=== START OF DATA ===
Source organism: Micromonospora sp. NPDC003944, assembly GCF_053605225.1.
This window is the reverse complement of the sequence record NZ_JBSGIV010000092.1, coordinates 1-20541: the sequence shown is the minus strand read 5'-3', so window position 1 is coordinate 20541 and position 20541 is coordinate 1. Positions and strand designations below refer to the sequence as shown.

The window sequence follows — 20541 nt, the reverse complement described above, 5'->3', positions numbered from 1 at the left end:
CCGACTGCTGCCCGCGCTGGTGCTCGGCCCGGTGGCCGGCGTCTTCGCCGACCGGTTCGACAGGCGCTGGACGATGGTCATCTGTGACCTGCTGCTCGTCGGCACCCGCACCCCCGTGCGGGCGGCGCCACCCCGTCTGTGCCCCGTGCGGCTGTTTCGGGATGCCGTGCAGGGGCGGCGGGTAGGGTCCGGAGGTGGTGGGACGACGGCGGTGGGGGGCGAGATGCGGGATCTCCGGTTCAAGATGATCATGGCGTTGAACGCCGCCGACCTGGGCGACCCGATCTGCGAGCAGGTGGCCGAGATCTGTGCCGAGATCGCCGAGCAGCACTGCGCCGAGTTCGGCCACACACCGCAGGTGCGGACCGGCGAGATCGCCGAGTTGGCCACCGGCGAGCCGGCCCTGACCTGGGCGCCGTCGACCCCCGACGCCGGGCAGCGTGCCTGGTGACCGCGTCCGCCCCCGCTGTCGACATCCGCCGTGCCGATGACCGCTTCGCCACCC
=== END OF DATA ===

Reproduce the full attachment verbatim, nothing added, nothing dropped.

Source organism: Micromonospora sp. NPDC003944, assembly GCF_053605225.1.
This window is the reverse complement of the sequence record NZ_JBSGIV010000092.1, coordinates 1-20541: the sequence shown is the minus strand read 5'-3', so window position 1 is coordinate 20541 and position 20541 is coordinate 1. Positions and strand designations below refer to the sequence as shown.

The window sequence follows — 20541 nt, the reverse complement described above, 5'->3', positions numbered from 1 at the left end:
CCGACTGCTGCCCGCGCTGGTGCTCGGCCCGGTGGCCGGCGTCTTCGCCGACCGGTTCGACAGGCGCTGGACGATGGTCATCTGTGACCTGCTGCTCGTCGGCACCCGCACCCCCGTGCGGGCGGCGCCACCCCGTCTGTGCCCCGTGCGGCTGTTTCGGGATGCCGTGCAGGGGCGGCGGGTAGGGTCCGGAGGTGGTGGGACGACGGCGGTGGGGGGCGAGATGCGGGATCTCCGGTTCAAGATGATCATGGCGTTGAACGCCGCCGACCTGGGCGACCCGATCTGCGAGCAGGTGGCCGAGATCTGTGCCGAGATCGCCGAGCAGCACTGCGCCGAGTTCGGCCACACACCGCAGGTGCGGACCGGCGAGATCGCCGAGTTGGCCACCGGCGAGCCGGCCCTGACCTGGGCGCCGTCGACCCCCGACGCCGGGCAGCGTGCCTGGTGACCGCGTCCGCCCCCGCTGTCGACATCCGCCGTGCCGATGACCGCTTCGCCACCC